Businesses may not be allowed to put out temporary signs in the public right-of-way because of safety issues, the Durango City Council and Planning Commission agreed Tuesday.
Councilors and commissioners met in a joint study session to discuss updates to a proposed sign code, rules that city staff have been working on for months. The goals of the new code include content neutrality, improved usability and clarity, and increased flexibility.
Allowing businesses to put up a sign in the right-of-way, like a sidewalk, creates a safety hazard, much like a person who is sitting or lying on the ground, Councilor Dean Brookie said.
The council in May of this year passed a law that banned sitting or lying on downtown sidewalks, curbs and other public areas. Brookie said the thrust of the council’s argument for passing the sit-and-lie ban was a public safety issue.
Mayor Sweetie Marbury pushed back against this assertion, saying that it is the right of businesses to market themselves.
“Now, we’re going to replace bodies with sandwich boards?” Brookie said. “I don’t think that’s going to work.”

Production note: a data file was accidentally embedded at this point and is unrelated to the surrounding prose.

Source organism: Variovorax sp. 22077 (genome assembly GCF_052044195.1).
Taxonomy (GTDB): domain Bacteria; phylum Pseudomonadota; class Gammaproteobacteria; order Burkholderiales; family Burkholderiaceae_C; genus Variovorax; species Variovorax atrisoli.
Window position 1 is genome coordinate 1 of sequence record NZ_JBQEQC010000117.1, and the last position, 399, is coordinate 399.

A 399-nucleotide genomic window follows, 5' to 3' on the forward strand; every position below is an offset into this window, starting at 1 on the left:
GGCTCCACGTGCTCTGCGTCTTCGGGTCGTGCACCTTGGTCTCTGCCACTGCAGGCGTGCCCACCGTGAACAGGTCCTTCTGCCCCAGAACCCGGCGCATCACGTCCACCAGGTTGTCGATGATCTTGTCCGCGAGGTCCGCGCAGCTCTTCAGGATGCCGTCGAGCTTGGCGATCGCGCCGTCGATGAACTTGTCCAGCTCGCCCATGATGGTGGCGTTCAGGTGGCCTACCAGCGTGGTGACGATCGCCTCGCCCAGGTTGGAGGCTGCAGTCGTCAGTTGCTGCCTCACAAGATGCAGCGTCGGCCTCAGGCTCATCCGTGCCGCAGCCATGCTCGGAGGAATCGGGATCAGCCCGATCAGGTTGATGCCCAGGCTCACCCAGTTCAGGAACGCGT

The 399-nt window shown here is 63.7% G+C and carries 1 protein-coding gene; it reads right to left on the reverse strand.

The current sign code became obsolete in 2015 when the U.S. Supreme Court ruled that local governments may not regulate signs based on what is on them. For example, rules cannot distinguish between a political sign and a real estate sign when determining when, where and for how long a sign may be put up.
The topic of content neutrality came up when staff began talking about proposed allowances for yard signs. The code proposes to allow 12 square feet of signage on any property for an unlimited amount of time. What makes that different from a permanent sign? one commissioner asked. The materials they’re made of, said Scott Shine, planning manager.
Marbury again argued in favor of signage, saying that limiting the amount of signage allowed will make it more difficult for people to show their support for as many candidates or issues as they want.
“I am not in favor of limiting my political voice,” Marbury said.
Councilors and commissioners kicked around the idea of allowing more signage during the 30 days before an election but gave pause as to whether that proposed rule would meet the content neutral standards required by the Supreme Court. Could allowing more signs before a political season be seen as a facade for allowing more political signs? they questioned.
City Attorney Dirk Nelson said he had not researched the issue and could not give an answer.